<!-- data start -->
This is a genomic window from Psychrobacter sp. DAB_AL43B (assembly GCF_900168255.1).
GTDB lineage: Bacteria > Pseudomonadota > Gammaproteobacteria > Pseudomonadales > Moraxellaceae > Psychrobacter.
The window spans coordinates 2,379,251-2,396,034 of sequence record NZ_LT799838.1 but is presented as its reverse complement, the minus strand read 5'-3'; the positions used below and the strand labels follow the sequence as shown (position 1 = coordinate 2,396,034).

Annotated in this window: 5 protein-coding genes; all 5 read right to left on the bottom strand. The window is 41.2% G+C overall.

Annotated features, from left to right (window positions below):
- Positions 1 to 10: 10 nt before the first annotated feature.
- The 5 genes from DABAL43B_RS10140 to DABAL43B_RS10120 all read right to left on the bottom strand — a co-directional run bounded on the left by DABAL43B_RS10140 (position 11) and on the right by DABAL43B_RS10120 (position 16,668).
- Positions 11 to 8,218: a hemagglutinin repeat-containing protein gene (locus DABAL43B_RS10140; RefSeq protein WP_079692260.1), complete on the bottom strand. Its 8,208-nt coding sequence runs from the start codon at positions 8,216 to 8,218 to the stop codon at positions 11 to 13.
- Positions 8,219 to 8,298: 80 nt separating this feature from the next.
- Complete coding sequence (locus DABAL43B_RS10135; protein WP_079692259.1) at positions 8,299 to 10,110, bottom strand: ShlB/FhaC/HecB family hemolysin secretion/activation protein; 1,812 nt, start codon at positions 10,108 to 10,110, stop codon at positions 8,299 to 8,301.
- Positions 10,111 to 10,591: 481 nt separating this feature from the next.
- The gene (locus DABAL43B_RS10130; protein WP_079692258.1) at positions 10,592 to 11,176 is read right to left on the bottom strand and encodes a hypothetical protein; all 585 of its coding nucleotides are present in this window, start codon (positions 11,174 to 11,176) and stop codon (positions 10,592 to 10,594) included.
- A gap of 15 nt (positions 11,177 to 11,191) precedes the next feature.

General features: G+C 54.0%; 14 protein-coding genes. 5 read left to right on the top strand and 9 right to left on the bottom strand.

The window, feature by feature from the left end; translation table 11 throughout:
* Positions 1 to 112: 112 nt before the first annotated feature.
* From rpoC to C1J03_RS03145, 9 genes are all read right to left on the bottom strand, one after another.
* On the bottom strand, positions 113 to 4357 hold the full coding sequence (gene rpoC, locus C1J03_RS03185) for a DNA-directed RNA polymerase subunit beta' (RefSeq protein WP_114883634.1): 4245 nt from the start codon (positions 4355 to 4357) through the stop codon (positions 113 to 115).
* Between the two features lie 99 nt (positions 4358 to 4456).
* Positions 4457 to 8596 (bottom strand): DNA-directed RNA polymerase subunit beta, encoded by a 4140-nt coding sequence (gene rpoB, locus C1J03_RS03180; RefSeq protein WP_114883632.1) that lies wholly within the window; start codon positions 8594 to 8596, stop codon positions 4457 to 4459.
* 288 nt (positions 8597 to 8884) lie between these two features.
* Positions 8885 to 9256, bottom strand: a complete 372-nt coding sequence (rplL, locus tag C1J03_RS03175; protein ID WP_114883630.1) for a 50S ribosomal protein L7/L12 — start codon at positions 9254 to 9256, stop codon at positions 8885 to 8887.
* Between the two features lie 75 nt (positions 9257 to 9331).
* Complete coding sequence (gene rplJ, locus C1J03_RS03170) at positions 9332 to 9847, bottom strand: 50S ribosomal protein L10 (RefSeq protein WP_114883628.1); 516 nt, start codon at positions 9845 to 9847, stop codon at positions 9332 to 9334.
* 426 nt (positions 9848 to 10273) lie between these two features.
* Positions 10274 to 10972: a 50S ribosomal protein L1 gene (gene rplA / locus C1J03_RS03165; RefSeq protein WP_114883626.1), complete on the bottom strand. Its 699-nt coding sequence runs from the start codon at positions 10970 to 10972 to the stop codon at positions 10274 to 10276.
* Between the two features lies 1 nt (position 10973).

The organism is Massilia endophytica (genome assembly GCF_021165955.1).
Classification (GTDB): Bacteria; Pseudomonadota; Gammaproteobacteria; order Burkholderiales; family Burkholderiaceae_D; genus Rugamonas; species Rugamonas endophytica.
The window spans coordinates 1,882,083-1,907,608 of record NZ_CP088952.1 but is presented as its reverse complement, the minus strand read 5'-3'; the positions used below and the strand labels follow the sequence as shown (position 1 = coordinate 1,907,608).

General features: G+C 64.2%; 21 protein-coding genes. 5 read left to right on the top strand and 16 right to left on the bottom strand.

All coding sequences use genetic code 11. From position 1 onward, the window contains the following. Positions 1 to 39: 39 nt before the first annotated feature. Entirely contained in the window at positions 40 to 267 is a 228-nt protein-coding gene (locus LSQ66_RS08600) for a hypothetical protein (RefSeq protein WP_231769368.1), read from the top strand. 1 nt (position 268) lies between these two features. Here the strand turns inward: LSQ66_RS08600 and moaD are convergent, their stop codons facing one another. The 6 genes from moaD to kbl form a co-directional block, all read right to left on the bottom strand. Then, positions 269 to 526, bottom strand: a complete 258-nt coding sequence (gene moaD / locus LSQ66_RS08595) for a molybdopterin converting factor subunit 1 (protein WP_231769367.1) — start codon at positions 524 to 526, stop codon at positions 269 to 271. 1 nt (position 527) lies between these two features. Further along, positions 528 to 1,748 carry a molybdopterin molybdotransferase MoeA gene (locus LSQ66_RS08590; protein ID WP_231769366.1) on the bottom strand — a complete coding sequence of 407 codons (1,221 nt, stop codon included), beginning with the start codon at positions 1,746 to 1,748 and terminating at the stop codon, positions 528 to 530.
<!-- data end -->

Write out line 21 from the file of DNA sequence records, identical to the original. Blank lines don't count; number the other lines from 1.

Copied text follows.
* 288 nt (positions 8597 to 8884) lie between these two features.